learning groups called: "enrichment instruction", for organic
chemistry. Anna was re-energized by Brandon to become a strong premedical
student and started going with the Flying Samaritans to Tijuana, graduated
and landed a full-time job in a Biotech firm in a department called
Biological Process Improvements. Anna says, "This group was disorganized.
I used this to my advantage and took on multiple projects, which allowed
me to become a leader. I joined the Genetic Systems group, which developed
new molecular biology products. Within 3 months, I was promoted to a
Research Associate. Working in Genetic Systems, my work and contributions
to projects got published several times and I was selected to represent
our company in an ad for a mammalian expression systems called Complete
Control, which allows for precise, reliable and controlled expression
of genes. This ad was featured in journals such as Science, Nature,
Cell and Biotechniques and I also wrote an article in the newsletter
for Dr. Lewis' student organization, CUHRE, on transformation of DNA
using competent E. coli cells, XL10GOLD.
Working in research, I learned much about professionalism and the processes
that turn an idea into a useful product. It was inspirational to work
with such creative and intelligent people. I experienced intellectual
challenge, which led to the development of critical problem solving
skills that I will have for a lifetime. However, my heart remained dedicated
to fulfilling my dream of becoming a physician. I missed the patient
interaction and satisfaction that comes with helping those in need."
Real-life experiences tested Annas dedication to medicine and
gave her the strength and courage to become a doctor, sometimes against
the odds. Her commitment to medicine is complemented by a keen sense
of integrity. To persevere through a divorce while
being singly responsible for a child requires a strong commitment.
Anna was also a Peer Advisor for CUHRE. Anna now has a strong family
support team. She says, "We look to each other for encouragement
and stability during difficult times. Brandon's family was incredibly
supportive and she says, "We feel that our support for each other
will provide a stable foundation to assist us in reaching our dream
of becoming physicians."
The admissions process is never easy-and for a couple it is doubly
hard to be competitive at the same school in the same year. Anna took
the MCAT twice and her second scores actually declined. We did not understand
why. So, my talking with the University of Health Sciences College of
Osteopathic Medicine in Kansas City about Anna and Brandon was very
important so that the school would take a closer look at two very committed
applicants who were a couple. Their interviews went very well- who would
not be inspired by Annas motivation and persistence -- if she
were taken seriously.
More next month about Brandon!
q u e s t i o n o f t h e m o n t h
How can I study effectively for the MCAT?
Wow-that is a very complex question-and is really dependent on each
individual student. Whether or not you can afford a commercial preparation
course is a consideration, where your personal strengths and weaknesses
lie is important, when you took all the premedical courses and what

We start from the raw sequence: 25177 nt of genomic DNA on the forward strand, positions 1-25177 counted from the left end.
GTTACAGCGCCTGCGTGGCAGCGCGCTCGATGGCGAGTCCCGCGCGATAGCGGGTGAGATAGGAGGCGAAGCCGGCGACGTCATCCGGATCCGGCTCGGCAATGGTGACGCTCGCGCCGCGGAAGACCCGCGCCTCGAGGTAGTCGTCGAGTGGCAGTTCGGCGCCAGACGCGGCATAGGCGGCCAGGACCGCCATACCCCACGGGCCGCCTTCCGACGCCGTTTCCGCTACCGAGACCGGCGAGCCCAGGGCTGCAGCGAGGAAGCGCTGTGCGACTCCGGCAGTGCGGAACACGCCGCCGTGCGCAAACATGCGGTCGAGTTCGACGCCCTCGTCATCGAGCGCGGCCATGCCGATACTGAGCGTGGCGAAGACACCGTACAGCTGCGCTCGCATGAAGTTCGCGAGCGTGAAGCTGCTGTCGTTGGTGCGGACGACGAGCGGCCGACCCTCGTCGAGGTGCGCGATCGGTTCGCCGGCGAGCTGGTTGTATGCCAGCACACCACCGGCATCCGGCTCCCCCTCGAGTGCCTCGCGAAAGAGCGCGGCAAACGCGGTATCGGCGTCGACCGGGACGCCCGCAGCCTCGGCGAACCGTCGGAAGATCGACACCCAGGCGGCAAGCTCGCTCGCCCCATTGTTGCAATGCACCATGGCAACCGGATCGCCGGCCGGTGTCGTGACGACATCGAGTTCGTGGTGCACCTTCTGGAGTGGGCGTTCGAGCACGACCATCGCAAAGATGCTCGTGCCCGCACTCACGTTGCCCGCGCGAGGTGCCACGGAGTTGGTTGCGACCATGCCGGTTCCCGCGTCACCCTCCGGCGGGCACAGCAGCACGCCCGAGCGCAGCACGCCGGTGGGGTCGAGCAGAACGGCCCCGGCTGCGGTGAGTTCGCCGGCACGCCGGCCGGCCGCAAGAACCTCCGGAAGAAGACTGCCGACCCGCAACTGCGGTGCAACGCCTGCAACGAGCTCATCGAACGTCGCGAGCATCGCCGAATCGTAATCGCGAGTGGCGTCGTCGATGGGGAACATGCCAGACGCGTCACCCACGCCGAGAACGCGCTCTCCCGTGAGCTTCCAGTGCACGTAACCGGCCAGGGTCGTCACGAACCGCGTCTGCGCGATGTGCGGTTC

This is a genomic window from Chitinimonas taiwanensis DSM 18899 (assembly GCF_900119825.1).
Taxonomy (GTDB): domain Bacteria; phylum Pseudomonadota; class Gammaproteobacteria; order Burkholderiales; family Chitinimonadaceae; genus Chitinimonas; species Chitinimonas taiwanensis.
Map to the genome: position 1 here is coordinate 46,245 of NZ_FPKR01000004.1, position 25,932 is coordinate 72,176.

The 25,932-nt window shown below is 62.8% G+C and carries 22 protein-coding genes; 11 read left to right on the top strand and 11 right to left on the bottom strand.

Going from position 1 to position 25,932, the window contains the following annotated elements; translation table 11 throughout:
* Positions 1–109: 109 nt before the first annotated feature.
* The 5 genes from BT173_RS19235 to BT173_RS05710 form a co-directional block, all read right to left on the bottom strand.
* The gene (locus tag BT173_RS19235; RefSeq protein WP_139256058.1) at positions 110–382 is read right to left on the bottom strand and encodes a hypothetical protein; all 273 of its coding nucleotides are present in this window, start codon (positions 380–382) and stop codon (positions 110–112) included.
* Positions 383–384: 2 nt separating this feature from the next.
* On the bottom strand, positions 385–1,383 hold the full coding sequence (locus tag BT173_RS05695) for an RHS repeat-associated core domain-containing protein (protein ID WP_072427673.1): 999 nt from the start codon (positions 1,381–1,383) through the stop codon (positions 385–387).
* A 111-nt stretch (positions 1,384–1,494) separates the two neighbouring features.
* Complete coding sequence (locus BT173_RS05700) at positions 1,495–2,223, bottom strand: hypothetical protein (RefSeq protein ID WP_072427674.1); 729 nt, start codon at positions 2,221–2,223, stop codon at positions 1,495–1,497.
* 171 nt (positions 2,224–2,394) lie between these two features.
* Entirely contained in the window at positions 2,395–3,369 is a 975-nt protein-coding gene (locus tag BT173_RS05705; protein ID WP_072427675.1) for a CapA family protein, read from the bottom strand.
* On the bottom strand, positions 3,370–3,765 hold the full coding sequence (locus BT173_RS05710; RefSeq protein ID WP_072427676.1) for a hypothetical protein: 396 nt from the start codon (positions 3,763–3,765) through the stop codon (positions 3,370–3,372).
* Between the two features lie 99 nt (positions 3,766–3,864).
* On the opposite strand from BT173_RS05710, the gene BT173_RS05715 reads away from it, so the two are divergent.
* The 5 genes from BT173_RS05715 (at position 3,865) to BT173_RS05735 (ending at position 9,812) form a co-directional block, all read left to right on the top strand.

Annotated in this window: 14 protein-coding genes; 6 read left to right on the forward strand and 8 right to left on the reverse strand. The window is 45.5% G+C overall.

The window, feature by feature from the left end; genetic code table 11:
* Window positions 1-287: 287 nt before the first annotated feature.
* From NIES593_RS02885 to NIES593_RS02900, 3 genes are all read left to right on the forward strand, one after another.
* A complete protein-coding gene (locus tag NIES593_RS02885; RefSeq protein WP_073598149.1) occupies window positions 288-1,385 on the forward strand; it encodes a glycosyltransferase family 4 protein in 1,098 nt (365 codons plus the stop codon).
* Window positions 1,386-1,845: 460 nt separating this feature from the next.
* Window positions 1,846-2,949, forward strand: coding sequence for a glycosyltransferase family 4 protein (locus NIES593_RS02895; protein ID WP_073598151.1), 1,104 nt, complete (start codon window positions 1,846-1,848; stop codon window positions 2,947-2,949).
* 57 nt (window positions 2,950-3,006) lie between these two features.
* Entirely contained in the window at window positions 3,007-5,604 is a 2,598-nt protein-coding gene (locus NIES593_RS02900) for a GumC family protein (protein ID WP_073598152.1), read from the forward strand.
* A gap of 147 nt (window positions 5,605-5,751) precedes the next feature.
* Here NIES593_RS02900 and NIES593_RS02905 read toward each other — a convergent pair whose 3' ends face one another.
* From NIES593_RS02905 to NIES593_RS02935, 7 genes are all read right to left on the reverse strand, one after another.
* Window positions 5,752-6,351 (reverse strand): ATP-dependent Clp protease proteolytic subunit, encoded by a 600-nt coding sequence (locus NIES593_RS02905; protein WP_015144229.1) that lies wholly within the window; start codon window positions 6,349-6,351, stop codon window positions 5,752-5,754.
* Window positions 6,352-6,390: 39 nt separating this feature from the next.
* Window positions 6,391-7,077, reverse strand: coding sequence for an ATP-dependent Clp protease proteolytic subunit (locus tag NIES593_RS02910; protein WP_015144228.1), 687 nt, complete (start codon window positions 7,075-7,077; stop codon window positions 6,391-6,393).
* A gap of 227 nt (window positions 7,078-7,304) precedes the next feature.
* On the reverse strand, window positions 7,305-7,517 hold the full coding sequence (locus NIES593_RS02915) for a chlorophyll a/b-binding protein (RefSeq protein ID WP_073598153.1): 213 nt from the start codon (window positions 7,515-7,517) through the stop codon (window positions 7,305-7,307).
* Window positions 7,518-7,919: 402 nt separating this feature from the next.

grades you earned and how difficult they were - are all important. What
were your SAT or ACT scores? Or, if you took the GRE, what were those
scores? Are you a strong test taker? Is English your first or second
language? How much reading do you do outside the sciences?
Lewis Associates has designed a tracking sheet to motivate you to be
accountable for your study and preparation for the MCAT that we check
weekly with you. And give you specific feedback. Generally, I tell my
Advisees that it will take about 300 hours of study over several months
to feel confident about the test content and test taking skills.
It is important to get a baseline reading on your skills - the commercial
courses do this, but you can do it for yourself using an AAMC-released
exam or a full exam from one of the many MCAT preparation books you
can purchase. Look at our Online Bookstore
and shop around for books that will be helpful to you and make certain
that you give yourself plenty of time to study! Remember, treat the
MCAT as though it were 12 units of coursework! 300 hours divided by
12 weeks is 25 hours per week!
We will feature an important question each month. Please
submit one that interests you for Dr. Lewis to answer. Send your questions
h e a l t h p r o f e s s i o n
PharmCAS Web Site - http://www.pharmcas.org
The American Association of Colleges of Pharmacy (AACP) is pleased
to announce the launch of the Pharmacy College Application Service (PharmCAS)
web site. The web site includes important information about the PharmCAS
process and features portals for advisors, applicants, and participating
pharmacy institutions. PharmCAS will allow applicants to use a single
application and one set of materials to apply to multiple Pharm.D. degree
programs. The service is scheduled for launch in spring 2003 for fall
2004 enrollment. To date, 41 pharmacy institutions will participate
in PharmCAS during the first year. Contact Libby Ross, Director of PharmCAS
and Student Affairs, at Lross@aacp.org
There has never been a better time for students to consider a rewarding
career in pharmacy. The demand for trained pharmacy professionals has
increased dramatically in recent years due to the rapid growth of the
health care and pharmaceutical industries, especially for the growing
elderly population. The number of pharmacists in health care services
is also increasing as pharmacists become more actively involved in drug
therapy decision-making for patients of all ages. The Pharm.D. degree
program requires at least 2-years of specific pre-professional coursework
followed by 4-academic years (or 3-calendar years) of professional study.
Lewis Associates specializes in personal, effective and professional
premedical advising and placement for traditional and non-traditional
applicants. Often, non-traditional students are older than 21 years
of age, career changers, international applicants or second-round applicants
for admission to health professions school.
Lewis Associates' services meet the needs of all types of students from
pre-applicants to applicants, including hourly advising support for
specific needs. Click
Please feel free to forward this newsletter to any friends, classmates,
or colleagues you feel would find its contents beneficial.